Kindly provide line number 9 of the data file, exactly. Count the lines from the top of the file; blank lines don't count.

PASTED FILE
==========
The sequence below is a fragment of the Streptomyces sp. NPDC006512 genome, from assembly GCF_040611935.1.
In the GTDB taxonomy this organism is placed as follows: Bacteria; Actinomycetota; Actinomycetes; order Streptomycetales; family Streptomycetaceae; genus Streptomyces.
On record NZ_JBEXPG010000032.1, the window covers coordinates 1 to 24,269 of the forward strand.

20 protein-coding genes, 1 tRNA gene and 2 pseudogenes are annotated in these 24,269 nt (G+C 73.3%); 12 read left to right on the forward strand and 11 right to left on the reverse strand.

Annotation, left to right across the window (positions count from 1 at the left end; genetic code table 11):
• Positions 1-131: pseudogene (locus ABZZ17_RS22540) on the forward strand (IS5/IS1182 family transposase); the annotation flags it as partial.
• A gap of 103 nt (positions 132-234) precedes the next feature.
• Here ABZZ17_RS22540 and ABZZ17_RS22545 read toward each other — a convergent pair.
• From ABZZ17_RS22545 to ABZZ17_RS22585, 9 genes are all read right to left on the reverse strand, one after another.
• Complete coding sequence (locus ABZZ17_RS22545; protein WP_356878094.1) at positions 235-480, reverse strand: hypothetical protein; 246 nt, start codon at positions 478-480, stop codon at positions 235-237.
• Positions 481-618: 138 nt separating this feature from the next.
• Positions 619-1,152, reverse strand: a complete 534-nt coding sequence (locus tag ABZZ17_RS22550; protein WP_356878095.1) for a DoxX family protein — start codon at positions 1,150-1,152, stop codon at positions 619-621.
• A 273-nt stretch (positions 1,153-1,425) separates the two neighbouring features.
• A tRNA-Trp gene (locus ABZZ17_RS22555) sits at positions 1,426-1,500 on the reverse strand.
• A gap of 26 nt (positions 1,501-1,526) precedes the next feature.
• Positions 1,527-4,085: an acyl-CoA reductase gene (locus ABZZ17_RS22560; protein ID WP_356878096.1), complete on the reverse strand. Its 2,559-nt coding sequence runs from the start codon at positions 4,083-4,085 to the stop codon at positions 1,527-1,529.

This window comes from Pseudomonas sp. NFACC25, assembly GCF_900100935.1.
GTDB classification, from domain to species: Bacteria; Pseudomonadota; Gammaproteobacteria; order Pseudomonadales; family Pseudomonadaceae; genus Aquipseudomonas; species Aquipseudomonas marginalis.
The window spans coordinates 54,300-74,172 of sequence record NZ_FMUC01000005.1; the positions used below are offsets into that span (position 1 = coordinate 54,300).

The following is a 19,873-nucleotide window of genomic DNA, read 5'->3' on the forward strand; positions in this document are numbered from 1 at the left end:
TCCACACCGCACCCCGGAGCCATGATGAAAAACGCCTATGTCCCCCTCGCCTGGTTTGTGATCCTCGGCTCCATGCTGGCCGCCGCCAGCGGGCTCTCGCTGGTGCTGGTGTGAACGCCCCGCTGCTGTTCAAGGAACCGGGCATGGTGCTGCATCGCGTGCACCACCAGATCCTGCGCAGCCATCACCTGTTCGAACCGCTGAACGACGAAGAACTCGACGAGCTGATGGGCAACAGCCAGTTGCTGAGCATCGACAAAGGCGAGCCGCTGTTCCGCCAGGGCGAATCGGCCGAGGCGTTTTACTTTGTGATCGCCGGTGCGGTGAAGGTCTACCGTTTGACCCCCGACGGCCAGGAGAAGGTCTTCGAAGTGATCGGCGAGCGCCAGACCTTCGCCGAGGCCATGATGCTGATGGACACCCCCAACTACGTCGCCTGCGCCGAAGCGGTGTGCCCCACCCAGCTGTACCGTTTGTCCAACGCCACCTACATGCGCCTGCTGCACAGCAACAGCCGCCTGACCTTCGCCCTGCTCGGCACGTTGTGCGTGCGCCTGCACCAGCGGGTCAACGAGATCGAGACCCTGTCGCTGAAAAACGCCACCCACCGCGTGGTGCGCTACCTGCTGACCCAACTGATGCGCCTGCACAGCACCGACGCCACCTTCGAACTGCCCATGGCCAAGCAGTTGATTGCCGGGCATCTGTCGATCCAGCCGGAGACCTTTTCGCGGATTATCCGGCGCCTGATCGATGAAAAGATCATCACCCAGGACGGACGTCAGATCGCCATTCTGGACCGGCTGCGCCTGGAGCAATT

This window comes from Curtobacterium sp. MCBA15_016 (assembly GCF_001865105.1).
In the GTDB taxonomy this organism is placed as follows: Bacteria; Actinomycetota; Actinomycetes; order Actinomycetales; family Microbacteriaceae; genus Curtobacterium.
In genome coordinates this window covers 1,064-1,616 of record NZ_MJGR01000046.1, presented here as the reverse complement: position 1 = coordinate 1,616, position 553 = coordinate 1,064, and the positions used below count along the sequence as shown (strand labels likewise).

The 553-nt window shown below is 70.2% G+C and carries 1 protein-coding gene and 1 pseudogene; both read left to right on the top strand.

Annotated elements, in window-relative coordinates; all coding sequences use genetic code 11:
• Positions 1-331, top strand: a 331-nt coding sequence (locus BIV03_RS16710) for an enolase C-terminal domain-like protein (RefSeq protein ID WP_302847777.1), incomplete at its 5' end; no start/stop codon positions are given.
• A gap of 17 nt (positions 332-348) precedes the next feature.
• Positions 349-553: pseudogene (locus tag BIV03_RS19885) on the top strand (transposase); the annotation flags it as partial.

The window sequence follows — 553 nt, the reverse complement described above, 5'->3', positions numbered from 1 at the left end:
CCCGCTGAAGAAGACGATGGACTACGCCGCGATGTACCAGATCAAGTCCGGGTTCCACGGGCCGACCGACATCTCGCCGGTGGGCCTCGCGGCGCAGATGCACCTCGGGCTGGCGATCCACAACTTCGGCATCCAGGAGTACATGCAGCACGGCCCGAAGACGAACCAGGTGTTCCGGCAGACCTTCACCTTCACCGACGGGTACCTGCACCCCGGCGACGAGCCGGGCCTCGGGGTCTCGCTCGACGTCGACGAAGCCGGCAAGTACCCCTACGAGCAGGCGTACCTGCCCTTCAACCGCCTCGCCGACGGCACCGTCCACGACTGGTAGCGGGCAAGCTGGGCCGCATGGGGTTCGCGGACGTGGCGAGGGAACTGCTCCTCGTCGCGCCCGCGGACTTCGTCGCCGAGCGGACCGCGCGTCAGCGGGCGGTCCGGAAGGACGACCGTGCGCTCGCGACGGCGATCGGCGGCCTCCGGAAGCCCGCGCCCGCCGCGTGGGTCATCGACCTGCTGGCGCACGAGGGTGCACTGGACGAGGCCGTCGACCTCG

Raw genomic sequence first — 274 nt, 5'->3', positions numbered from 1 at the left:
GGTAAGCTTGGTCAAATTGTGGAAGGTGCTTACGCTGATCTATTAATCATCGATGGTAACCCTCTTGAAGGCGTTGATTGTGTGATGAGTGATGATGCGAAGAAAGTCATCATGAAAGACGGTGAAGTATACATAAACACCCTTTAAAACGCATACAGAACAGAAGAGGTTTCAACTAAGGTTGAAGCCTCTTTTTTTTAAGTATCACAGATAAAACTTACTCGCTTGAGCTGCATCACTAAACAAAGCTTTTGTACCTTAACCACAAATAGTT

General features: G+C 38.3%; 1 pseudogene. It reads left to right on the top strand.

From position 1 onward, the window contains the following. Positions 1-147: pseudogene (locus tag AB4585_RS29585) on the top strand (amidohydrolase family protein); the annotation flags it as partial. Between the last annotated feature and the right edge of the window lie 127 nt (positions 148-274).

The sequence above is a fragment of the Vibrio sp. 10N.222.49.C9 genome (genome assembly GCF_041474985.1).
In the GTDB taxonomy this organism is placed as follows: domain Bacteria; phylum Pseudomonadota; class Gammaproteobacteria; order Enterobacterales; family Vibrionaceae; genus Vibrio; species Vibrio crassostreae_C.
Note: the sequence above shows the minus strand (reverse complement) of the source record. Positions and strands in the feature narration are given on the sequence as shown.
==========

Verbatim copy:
• From ABZZ17_RS22545 to ABZZ17_RS22585, 9 genes are all read right to left on the reverse strand, one after another.